Would a valvuloplasty work on asymptomatic, severe aortic stenosis patient?

Temporarily. It would work temporarily but you wouldn't want to assume the risks of this procedure in an asymptomatic patient. Aortic valvuloplasty is largely considered palliative.
No. Aortic valvuloplasty is only a temporary measure. It is used for the patients with severe aortic stenosis who's hearts and bodies are too sick for surgery. The valvuloplasty is done in hopes of relieving the obstruction long enough for the patients to temporarily improve enough to then undergo valve replacement. A patient without symptoms would not need valvuloplasty done.

Related Questions

Could valvuloplasty work for patients with asymptomatic severe aortic stenosis?

No. Valvuloplasty is used a "bridge" to surgery in patient who are 2 "sick" to tolerate surgery or it can be used as a palliative treatment. The only definitive treatment for aortic stenosis is surgical replacement or for high risk and inoperable patients, transcatheter aortic valve replacement (tavr) is available. If the patient is truly asymptomatic, close monitoring is necessary. Read more...
No. Valvuloplasty is used a "bridge" to surgery in patient who are 2 "sick" to tolerate surgery or it can be used as a palliative treatment. The only definitive treatment for aortic stenosis is surgical replacement or for high risk and inoperable patients, transcatheter aortic valve replacement (tavr) is available. If the patient is truly asymptomatic, close monitoring is necessary. Read more...
No. This is a temporizing measure for those too sick to undergo definitive treatment. In patients who can tolerate definitive therapy, it is unwise. It would be foolish to choose it. While some may be seduced by its less invasive nature, it is no match for the results archived by surgical treatment. Hope this helps. Read more...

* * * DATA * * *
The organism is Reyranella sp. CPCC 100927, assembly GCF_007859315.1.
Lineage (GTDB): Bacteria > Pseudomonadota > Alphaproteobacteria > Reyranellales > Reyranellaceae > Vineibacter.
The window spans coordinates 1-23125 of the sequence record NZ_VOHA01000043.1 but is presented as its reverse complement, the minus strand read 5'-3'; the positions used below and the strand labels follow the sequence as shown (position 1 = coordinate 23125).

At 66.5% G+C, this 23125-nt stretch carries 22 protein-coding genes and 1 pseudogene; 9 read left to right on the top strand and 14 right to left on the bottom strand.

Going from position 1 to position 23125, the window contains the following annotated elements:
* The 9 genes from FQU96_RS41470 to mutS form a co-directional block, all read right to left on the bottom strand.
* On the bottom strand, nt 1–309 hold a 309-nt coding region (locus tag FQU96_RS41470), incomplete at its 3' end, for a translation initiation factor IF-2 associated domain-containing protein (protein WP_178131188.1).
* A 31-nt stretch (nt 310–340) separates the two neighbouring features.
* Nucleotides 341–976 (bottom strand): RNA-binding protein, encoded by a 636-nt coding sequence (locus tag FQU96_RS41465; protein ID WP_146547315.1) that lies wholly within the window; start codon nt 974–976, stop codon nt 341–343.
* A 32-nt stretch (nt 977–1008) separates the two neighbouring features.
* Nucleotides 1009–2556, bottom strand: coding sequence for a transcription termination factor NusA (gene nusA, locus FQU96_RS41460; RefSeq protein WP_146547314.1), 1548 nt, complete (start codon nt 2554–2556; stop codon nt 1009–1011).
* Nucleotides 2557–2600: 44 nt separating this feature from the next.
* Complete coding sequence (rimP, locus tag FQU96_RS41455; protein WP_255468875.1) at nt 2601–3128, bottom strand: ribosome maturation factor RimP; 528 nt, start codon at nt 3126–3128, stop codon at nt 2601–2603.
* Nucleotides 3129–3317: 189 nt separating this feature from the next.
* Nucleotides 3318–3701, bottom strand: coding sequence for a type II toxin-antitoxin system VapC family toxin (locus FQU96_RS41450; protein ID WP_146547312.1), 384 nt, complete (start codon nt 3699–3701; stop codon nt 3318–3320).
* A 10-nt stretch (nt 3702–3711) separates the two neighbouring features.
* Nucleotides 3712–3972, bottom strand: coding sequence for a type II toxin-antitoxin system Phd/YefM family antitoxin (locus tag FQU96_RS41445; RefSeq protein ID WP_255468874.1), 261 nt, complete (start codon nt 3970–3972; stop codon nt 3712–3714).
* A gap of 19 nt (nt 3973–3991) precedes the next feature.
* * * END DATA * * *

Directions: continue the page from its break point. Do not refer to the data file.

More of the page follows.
Is valvuloplasty effective in asymptomatic severe aortic stenosis patient?

Generally no. Truly asymptomatic severe aortic stenosis does not usually need surgical/percutaneous treatment. The treatment of choice there is diuretics and certain, but not all, antihypertensives. However, determining who is "truly" asymptomatic should be left to the cardiologist. In general however, aortic valvuloplasty does not have good outcome and is usually reserved for last resort. Read more...
Not good results. Also results are suboptimal and procedural risk is high. Read more...

I am a patient w/ severe aortic stenosis. Can I be stabilized long enough to travel for 8 hours and wait two weeks?

See your doctor. These symptoms can only be adequately diagnosed only after a thorough evaluation by your doctor. This may include labs and other satudies. Once all of the information is in, your doctor can let you know what's going on, and what to do to help you. Read more...
Depends. Depends on if you have symptoms or not. I would recommend you call your cardiologist and review how you are feeling with them and let them advise you. Read more...

Does xalerto help patients with aortic stenosis, helping this valve problem?

Nope. Aortic stenosis is, in simple form, limestone forming on the valve. Xarelto (rivaroxaban) is a systemic blood thinner, and while it can decrease blood clots, it cannot melt limestone. The only true treatment for aortic stenosis is surgery, to be used when the stenosis is severe enough. Statins have been studied extensively and showed initial promise but that didn't pan out. Read more...
No. Xarelto does not help or treat patients with aortic stenosis. The only treatment for aortic stenosis is surgical replacement. Read more...

Is atropine contraindicated in patient with aortic stenosis and left ventricular hypertrolhy?

Not that I am aware . Atropine is typically used in cardiac arrests to increase hear rate. I have used it in patients with aortic stenosis and left ventricular hypertrophy. Atropine is also used to conteract certain poisens especially nerve gases. Also in opthalmology. I am not surre of other reasons to use this drug. Read more...